Cassava, (Manihot esculenta, Crantz) is very important in the diets of populations in Sub Saharan Africa and is the second staple after maize in western Kenya food systems [8]. Busia district ranked cassava first in both consumption and monetary value [9] and, high levels of malnutrition had been attributed to use of cassava, millet and sorghum [10]. Cassava contributes to calories, lacks vitamin A and has the lowest protein energy ratio (P:E), approximately 2% compared to other staple crops [11]. Protein is required for body building and repair of tissues while vitamin A is required by the body for vision, iron metabolism, skeletal growth, bone formation, gestation, placenta development, epithelial surface stability and integrity of the immune system [7]. The objective of the study was to assess nutritional status of under-five child population in cassava consuming community for later use in planning.

2. Materials and Methods

2.1. Sampling

Busia district was purposively selected as the study area due to the high poverty levels, persistent floods [9,12], high cassava production and malnutrition. Multistage randomised sampling was used to select 1) one division from five divisions that grew cassava; 2) study sites from two locations within selected division. Fishers’ equation [13] was used to calculate the least possible sample size: n = z2 (pq)/d2. Where n = minimum sample size, z = the standard normal deviate at 1.96 for a confidence level of 95%, p = rounded up proportion of malnourished children below five years in western Kenya [12], q = the proportion of children below five years who are not malnourished in western Kenya, d = the degree of accuracy desired set at 0.05.

2.2. Data Collection

A structured questionnaire was administered to responsible household representatives. Data collected included: physical information of the respondent, gender, age and physical health status of child. Anthropometric measurements (weight and height) for children below 60 months, morbidity information and 24 hour food re-call using twelve food groups [14] was used to determine dietary diversity (DD) and food sources for protein, carbohydrates and vitamin A, staples for weaning, number of times children were fed in a day and Socio economic data.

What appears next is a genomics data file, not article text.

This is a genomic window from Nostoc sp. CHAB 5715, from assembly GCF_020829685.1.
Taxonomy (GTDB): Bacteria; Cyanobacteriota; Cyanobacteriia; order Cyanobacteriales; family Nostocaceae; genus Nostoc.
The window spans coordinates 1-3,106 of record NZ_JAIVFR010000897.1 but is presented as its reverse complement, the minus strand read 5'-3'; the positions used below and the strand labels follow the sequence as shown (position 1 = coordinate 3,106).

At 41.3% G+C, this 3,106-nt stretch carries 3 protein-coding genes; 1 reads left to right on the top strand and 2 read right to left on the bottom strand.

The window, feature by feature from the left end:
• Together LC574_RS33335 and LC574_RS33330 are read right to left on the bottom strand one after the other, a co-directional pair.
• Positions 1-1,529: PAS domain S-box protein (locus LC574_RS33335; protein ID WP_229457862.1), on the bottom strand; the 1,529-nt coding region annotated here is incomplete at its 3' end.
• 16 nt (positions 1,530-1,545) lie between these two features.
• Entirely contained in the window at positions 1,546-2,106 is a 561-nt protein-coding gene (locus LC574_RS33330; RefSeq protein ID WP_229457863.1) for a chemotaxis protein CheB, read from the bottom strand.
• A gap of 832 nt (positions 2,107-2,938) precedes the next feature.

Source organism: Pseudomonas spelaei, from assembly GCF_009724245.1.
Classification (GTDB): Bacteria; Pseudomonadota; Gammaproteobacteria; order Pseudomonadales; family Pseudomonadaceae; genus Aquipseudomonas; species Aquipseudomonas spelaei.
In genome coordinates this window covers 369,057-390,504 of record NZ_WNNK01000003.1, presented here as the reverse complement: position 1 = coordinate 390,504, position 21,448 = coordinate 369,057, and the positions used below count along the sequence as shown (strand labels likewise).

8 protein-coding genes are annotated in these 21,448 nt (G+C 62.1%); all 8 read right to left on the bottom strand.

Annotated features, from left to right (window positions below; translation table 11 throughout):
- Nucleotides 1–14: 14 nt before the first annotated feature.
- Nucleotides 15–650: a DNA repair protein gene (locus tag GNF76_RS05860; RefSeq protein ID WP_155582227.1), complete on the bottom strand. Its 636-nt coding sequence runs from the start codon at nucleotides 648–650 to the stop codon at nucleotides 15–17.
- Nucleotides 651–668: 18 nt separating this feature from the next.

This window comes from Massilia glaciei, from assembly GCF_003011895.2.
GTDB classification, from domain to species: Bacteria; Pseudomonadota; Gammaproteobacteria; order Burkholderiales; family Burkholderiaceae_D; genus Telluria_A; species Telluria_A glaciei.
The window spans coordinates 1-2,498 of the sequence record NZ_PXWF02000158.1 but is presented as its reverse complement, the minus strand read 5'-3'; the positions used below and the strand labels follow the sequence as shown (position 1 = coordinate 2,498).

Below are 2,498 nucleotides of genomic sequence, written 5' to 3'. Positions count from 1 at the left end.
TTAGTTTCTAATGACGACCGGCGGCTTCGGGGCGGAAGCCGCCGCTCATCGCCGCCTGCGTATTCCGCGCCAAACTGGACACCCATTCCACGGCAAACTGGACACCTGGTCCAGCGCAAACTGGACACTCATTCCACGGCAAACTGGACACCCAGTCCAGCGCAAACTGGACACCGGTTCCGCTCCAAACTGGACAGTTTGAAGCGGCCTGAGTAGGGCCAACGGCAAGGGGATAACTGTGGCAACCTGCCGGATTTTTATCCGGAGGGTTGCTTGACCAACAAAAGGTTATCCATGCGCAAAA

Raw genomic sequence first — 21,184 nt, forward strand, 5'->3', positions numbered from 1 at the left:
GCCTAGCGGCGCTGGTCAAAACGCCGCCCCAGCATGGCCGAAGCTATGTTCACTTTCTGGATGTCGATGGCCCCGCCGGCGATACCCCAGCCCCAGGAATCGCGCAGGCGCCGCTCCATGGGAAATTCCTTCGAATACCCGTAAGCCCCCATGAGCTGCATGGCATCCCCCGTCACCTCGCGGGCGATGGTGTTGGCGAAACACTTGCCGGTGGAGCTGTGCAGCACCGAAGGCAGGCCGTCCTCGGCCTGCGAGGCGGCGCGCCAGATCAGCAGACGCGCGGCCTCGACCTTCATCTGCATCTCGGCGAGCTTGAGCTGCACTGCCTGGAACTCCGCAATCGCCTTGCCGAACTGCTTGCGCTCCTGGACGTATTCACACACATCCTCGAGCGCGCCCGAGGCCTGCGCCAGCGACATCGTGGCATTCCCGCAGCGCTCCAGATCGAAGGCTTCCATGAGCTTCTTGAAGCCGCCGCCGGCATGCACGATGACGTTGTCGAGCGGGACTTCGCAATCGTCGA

2.3. Statistical Analysis

Child nutritional status data was analyzed using the National Centre for Health Statistics (NCHS) adapted by World Health Organization (WHO) as International reference standards. Anthropometric indices were calculated using the WHO 2005, Epiinfo Anthro growth standards to convert measurement indices. WHO Z-score cut-off point of <−2 SD was used to classify, low heightfor-age, low weight-for-height and low weight-for-age as moderate and <−3 SD severe under-nutrition. Both qualitative and quantitative approaches were used to analyze the data using SPSS, version 13.0 and Excel: frequencies, means, Pearson chi Square tests using cross tabulations and Pearson R using correlation coefficients significance 2/t-tests were done to establish relationships between variables. Household dietary information was analyzed using the household dietary diversity score (HDDS) [14]. The FAO categories of dietary diversity scores applied in Mozambique [15] were used. Consumption of vitamin A rich foods was calculated as percent of households consuming either: vitamin A rich vegetables and tubers or dark green leafy vegetables or vitamin A rich fruits or organ meat, or eggs or milk and milk products. Consumption of iron rich food groups was calculated as percent of households consuming meat, or fish


3. Results

3.1. Household Information